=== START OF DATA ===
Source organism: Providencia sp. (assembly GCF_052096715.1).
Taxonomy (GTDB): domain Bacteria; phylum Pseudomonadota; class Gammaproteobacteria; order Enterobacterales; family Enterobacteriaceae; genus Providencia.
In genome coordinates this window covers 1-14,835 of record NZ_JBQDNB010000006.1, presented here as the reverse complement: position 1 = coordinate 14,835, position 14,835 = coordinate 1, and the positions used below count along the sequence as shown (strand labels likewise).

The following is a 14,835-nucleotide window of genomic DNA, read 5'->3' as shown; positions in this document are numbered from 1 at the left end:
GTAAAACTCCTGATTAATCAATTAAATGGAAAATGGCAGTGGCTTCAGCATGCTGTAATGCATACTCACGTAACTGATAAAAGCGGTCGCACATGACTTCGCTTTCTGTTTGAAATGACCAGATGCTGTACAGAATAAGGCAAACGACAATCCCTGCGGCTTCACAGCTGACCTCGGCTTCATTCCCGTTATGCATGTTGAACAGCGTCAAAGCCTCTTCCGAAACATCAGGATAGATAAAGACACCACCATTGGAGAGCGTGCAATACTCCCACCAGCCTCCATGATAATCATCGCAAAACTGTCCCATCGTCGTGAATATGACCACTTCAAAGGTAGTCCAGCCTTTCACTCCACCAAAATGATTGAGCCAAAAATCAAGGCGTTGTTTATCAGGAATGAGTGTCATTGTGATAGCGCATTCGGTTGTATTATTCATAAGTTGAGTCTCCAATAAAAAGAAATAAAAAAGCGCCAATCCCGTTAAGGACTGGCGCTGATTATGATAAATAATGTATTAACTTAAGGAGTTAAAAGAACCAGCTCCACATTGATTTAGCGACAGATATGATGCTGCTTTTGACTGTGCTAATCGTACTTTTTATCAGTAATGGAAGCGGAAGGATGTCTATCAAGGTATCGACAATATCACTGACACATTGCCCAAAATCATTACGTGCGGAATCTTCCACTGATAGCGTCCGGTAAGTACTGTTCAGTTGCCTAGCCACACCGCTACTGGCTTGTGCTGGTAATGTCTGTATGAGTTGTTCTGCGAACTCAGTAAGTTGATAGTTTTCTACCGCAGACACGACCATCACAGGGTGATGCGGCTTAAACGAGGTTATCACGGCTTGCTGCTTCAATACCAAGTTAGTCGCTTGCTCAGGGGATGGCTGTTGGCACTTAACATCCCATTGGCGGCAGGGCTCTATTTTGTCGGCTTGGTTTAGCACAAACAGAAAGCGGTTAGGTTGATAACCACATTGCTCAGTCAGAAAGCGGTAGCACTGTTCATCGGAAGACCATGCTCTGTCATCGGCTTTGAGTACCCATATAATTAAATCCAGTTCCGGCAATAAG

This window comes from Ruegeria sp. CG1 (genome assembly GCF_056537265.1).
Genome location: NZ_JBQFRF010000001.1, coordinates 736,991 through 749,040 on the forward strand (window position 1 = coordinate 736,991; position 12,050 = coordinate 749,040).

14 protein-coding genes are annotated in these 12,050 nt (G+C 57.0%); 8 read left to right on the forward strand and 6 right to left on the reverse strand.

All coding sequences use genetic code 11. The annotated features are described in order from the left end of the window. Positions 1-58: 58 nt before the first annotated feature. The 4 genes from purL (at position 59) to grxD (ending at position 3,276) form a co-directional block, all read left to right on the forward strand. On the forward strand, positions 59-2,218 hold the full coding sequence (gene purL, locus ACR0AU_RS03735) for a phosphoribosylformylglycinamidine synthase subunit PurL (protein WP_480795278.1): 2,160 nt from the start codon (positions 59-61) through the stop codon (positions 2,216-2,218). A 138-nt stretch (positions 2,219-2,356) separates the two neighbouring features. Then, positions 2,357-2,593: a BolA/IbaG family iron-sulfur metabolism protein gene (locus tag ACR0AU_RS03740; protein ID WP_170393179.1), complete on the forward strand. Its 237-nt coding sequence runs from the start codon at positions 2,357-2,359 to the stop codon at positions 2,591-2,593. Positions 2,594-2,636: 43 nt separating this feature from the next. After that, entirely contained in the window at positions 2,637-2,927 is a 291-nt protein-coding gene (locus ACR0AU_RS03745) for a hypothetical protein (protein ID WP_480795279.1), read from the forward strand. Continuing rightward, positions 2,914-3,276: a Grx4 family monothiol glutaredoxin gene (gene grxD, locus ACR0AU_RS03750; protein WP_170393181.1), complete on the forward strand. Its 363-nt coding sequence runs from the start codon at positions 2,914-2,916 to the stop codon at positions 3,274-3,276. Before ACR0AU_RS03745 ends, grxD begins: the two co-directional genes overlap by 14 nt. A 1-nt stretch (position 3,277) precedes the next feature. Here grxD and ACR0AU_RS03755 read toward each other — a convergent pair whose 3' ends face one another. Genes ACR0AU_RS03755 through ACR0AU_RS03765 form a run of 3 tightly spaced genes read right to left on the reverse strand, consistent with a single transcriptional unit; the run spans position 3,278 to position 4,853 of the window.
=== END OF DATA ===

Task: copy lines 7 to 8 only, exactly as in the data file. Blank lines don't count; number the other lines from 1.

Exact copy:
Genome location: NZ_JBQFRF010000001.1, coordinates 736,991 through 749,040 on the forward strand (window position 1 = coordinate 736,991; position 12,050 = coordinate 749,040).

14 protein-coding genes are annotated in these 12,050 nt (G+C 57.0%); 8 read left to right on the forward strand and 6 right to left on the reverse strand.